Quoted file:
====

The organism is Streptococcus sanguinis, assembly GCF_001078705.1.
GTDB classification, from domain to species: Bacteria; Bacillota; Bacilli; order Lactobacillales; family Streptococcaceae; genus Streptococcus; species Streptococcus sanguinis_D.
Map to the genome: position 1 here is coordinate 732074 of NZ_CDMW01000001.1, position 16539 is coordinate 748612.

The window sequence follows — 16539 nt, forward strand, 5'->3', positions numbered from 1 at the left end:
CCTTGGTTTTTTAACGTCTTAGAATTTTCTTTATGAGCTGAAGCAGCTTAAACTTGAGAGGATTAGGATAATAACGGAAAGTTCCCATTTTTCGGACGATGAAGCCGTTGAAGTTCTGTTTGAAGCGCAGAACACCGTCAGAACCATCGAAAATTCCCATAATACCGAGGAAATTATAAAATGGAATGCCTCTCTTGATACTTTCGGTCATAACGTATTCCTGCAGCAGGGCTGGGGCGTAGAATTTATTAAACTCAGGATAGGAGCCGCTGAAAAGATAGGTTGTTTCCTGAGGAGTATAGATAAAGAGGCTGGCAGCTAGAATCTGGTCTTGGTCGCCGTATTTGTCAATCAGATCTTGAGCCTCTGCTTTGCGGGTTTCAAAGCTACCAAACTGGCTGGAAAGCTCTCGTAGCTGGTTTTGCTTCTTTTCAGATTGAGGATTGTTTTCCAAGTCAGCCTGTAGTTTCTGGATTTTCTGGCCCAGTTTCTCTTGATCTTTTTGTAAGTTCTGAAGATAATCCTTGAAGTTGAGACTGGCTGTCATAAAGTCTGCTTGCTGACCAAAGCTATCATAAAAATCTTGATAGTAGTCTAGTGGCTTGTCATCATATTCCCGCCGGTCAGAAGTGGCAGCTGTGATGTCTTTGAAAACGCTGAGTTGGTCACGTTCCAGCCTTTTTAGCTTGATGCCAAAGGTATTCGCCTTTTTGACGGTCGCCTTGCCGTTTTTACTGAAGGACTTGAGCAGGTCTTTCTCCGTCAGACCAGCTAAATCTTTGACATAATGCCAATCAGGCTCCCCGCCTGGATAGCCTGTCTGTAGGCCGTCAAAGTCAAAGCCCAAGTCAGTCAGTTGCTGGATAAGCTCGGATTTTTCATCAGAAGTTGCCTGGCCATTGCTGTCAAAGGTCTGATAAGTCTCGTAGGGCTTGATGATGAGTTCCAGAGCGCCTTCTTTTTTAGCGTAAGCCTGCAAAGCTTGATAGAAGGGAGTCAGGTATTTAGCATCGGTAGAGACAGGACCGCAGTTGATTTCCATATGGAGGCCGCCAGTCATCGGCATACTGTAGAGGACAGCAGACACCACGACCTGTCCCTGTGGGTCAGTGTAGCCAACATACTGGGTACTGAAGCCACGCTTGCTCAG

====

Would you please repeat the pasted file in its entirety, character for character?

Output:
The organism is Streptococcus sanguinis, assembly GCF_001078705.1.
GTDB classification, from domain to species: Bacteria; Bacillota; Bacilli; order Lactobacillales; family Streptococcaceae; genus Streptococcus; species Streptococcus sanguinis_D.
Map to the genome: position 1 here is coordinate 732074 of NZ_CDMW01000001.1, position 16539 is coordinate 748612.

The window sequence follows — 16539 nt, forward strand, 5'->3', positions numbered from 1 at the left end:
CCTTGGTTTTTTAACGTCTTAGAATTTTCTTTATGAGCTGAAGCAGCTTAAACTTGAGAGGATTAGGATAATAACGGAAAGTTCCCATTTTTCGGACGATGAAGCCGTTGAAGTTCTGTTTGAAGCGCAGAACACCGTCAGAACCATCGAAAATTCCCATAATACCGAGGAAATTATAAAATGGAATGCCTCTCTTGATACTTTCGGTCATAACGTATTCCTGCAGCAGGGCTGGGGCGTAGAATTTATTAAACTCAGGATAGGAGCCGCTGAAAAGATAGGTTGTTTCCTGAGGAGTATAGATAAAGAGGCTGGCAGCTAGAATCTGGTCTTGGTCGCCGTATTTGTCAATCAGATCTTGAGCCTCTGCTTTGCGGGTTTCAAAGCTACCAAACTGGCTGGAAAGCTCTCGTAGCTGGTTTTGCTTCTTTTCAGATTGAGGATTGTTTTCCAAGTCAGCCTGTAGTTTCTGGATTTTCTGGCCCAGTTTCTCTTGATCTTTTTGTAAGTTCTGAAGATAATCCTTGAAGTTGAGACTGGCTGTCATAAAGTCTGCTTGCTGACCAAAGCTATCATAAAAATCTTGATAGTAGTCTAGTGGCTTGTCATCATATTCCCGCCGGTCAGAAGTGGCAGCTGTGATGTCTTTGAAAACGCTGAGTTGGTCACGTTCCAGCCTTTTTAGCTTGATGCCAAAGGTATTCGCCTTTTTGACGGTCGCCTTGCCGTTTTTACTGAAGGACTTGAGCAGGTCTTTCTCCGTCAGACCAGCTAAATCTTTGACATAATGCCAATCAGGCTCCCCGCCTGGATAGCCTGTCTGTAGGCCGTCAAAGTCAAAGCCCAAGTCAGTCAGTTGCTGGATAAGCTCGGATTTTTCATCAGAAGTTGCCTGGCCATTGCTGTCAAAGGTCTGATAAGTCTCGTAGGGCTTGATGATGAGTTCCAGAGCGCCTTCTTTTTTAGCGTAAGCCTGCAAAGCTTGATAGAAGGGAGTCAGGTATTTAGCATCGGTAGAGACAGGACCGCAGTTGATTTCCATATGGAGGCCGCCAGTCATCGGCATACTGTAGAGGACAGCAGACACCACGACCTGTCCCTGTGGGTCAGTGTAGCCAACATACTGGGTACTGAAGCCACGCTTGCTCAG